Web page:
Although oil trading hasn't been my primary focus for many years, the recent announcement by Saudi Aramco that it is switching its price mechanism for oil delivered to the US caught my attention. Instead of basing its formula for deliveries here on the price of West Texas Intermediate crude oil, it will apparently reference the new Argus Sour Crude Index (ASCI.) While that lends substantial credibility to this new index and may gain Argus more than a few new subscribers, the implications for the widely-traded NYMEX WTI contract and the dynamics of the broader international oil market seem much less clear. In particular, I am skeptical of suggestions that this move could ultimately reduce whatever influence non-commercial financial participants--speculators, in common parlance--have on oil prices.
The question of how best to price crude oil for buyers and sellers is a perennial problem, particularly for oil that differs significantly in quality from the light, sweet grades behind the extremely liquid WTI and ICE Brent futures contracts. US refiners, in particular, have invested many billions of dollars in the hardware required to turn lower-quality oil into high-quality petroleum products. Any time the peculiarities of these contracts drag up the prices of the grades of oil they prefer to run, they grumble about basing deals on WTI. Likewise for sellers of sour crude, foreign and domestic, who suffer when the WTI price moves out of sync with world prices, such as when storage at its nexus at Cushing, OK fills up, as it did earlier this year. However, after listening to the Q&A podcast concerning the ASCI on Argus's website and reading the background document there, I'm skeptical that this index will settle the sour crude market's discontent, because it won't change the way this oil is traded by nearly as much as it might appear.
Without getting into all of its details, as I understand it the ASCI is effectively a composite daily report of the deals done for three specific streams of offshore Gulf of Mexico crude oil, all of which trade at a differential to WTI. In calculating a daily price, Argus will add the average daily discount or premium vs. WTI from the transactions it learns of to the daily price for WTI to come up with a single price in dollars per barrel. The Argus podcast was very clear that NYMEX WTI is still as the heart of the new index, not just because this reflects the way deals are done with reference to WTI, but also because WTI remains the highly-liquid futures contract that the buyers and sellers of the ASCI oil streams use to hedge their market risk. In other words, the new ASCI index is not a substitute for WTI-based pricing, but merely a more transparent gauge of the relationship between WTI and the sour crude market--though an index you have to pay to read falls a bit short of the kind of transparency currently provided by WTI itself.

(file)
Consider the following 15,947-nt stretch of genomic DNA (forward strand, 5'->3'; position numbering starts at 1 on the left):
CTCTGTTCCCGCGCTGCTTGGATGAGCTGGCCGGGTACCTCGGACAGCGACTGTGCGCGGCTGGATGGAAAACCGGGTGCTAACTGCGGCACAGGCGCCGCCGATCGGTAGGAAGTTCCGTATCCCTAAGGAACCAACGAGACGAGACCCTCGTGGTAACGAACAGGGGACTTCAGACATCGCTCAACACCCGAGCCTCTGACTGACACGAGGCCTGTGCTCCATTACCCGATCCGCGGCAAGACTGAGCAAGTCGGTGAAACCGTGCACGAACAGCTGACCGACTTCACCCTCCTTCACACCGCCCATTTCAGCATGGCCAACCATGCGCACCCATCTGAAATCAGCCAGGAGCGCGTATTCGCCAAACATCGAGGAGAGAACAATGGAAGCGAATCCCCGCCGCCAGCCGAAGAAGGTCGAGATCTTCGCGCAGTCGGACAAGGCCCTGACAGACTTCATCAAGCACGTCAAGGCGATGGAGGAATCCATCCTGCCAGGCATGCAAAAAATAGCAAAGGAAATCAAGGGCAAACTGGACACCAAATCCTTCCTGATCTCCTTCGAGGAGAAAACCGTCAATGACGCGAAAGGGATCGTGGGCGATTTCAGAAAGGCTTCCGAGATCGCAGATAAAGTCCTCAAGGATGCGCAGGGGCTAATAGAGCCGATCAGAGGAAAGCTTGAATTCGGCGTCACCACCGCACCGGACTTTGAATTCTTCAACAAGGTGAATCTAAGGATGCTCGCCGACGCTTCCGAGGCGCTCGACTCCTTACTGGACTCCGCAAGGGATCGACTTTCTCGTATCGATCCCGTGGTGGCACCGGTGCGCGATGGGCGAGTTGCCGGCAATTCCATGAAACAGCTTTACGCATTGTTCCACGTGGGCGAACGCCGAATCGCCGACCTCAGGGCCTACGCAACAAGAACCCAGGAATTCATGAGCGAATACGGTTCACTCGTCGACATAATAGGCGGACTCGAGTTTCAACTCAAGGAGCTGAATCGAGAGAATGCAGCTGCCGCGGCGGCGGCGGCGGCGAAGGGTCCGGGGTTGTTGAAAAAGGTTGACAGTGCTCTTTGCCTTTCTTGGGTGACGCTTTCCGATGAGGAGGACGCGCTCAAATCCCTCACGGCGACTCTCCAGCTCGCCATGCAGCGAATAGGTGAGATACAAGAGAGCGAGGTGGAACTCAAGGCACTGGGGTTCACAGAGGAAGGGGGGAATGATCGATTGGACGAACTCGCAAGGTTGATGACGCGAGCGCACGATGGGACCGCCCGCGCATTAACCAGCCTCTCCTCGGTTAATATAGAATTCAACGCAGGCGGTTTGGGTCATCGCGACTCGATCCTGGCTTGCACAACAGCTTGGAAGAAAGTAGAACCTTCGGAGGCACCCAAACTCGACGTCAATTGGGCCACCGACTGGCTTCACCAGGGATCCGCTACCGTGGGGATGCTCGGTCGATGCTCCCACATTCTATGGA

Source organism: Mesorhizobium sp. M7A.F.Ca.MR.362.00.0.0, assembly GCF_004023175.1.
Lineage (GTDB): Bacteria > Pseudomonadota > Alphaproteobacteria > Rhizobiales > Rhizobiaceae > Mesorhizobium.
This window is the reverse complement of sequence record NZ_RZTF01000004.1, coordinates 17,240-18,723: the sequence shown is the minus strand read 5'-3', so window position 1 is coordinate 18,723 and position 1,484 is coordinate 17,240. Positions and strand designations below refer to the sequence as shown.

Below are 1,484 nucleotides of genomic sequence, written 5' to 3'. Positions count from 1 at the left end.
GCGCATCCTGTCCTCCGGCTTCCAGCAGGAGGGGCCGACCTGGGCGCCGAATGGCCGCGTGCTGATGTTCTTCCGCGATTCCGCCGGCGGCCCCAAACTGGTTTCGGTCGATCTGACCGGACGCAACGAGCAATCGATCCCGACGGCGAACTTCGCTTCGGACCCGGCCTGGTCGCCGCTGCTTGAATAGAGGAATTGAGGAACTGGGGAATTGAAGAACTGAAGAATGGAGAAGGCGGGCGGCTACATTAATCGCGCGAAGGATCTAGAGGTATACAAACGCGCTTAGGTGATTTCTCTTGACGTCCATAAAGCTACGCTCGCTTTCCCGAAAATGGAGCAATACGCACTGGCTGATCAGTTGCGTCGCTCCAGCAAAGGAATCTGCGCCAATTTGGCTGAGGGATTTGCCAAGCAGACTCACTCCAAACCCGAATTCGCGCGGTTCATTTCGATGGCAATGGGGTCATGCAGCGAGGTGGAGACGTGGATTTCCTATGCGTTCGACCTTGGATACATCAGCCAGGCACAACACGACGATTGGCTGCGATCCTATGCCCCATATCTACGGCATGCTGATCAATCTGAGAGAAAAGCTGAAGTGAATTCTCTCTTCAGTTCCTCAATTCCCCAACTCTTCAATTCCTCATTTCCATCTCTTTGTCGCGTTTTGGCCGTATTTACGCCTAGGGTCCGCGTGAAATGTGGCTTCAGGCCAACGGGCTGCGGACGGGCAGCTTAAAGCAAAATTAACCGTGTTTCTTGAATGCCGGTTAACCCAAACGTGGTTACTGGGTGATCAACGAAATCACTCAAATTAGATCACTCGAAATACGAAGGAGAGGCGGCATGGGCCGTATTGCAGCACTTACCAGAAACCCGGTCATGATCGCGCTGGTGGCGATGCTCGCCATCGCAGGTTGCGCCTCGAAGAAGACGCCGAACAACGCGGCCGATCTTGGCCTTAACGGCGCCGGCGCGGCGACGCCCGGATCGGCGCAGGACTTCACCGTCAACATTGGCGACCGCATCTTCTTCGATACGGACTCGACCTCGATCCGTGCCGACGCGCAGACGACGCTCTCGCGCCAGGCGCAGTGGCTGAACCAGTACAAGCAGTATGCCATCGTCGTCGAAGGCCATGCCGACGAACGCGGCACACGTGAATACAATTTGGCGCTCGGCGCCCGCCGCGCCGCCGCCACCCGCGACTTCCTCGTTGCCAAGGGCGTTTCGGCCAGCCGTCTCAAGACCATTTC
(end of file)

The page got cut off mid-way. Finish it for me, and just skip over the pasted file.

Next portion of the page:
What would happen if speculators drove up the price of WTI by $30/bbl? In theory, ASCI would reflect any disconnection between the fundamentals-based pricing of its included sour crude streams and the financially-driven WTI market by remaining more or less unchanged, after summing the combination of correspondingly wider discounts for the ASCI grades to the inflated daily WTI prices. Only by looking at the differentials themselves would we see any indication of distortion of the market by non-commercial players. But is that realistic? Consider that between January 2007 and July 2008, when the price of WTI rose more or less steadily from the mid-$50s to nearly $150/bbl, the discount between WTI and the monthly average refiner acquisition price for imported crude only widened from around $4.75/bbl to roughly $9/bbl. If WTI was being driven by speculation in that interval, differentials-based trading of the kind that ASCI will measure hardly insulated refiners from its effects.
That historical result might merely indicate that speculation had little real effect on the market in that period--a view to which I'm sympathetic--but it might just reflect the inertia of negotiated crude differentials. Either way, if you're Saudi Aramco and you're selling crude into the US based on ASCI, I'd conclude that your prices would still go up more or less in tandem with the NYMEX, despite the superficial "arms-length" mechanism flowing through ASCI. Perhaps I've missed some subtlety in the mechanism.
From what I can tell, neither ASCI nor the prospect of new futures contracts based on it addresses the underlying concerns I have had since the industry migrated to pricing based on differentials against the WTI and Brent futures contracts, and away from negotiating actual "fixed and flat" prices for each cargo or pipeline deal, back when I was trading oil in the 1980s and early 1990s. While that shift made life much easier for risk managers and took a lot of heat off traders to strike the best deal on any given day, it also opened the door to a host of other influences on pricing that I still don't think we entirely understand.
The market will pass its own judgment on ASCI and other new tools like it. If it proves useful to traders and risk managers, it could become the new industry standard, as Argus must hope, having made such a big splash over its launch. If it's not useful, it will fade into the background, becoming just another dataset in an already bewildering sea of energy-related information. With Gulf of Mexico output booming and more discoveries yet to be made, it looks like a reasonable bet to join other useful physical crude indices around the world. But anyone hoping it will shine a beacon on speculators in the next oil price spike is likely to be disappointed by the core of a system still rooted in WTI, the speculative influences over which remain uncertain and possibly unprovable.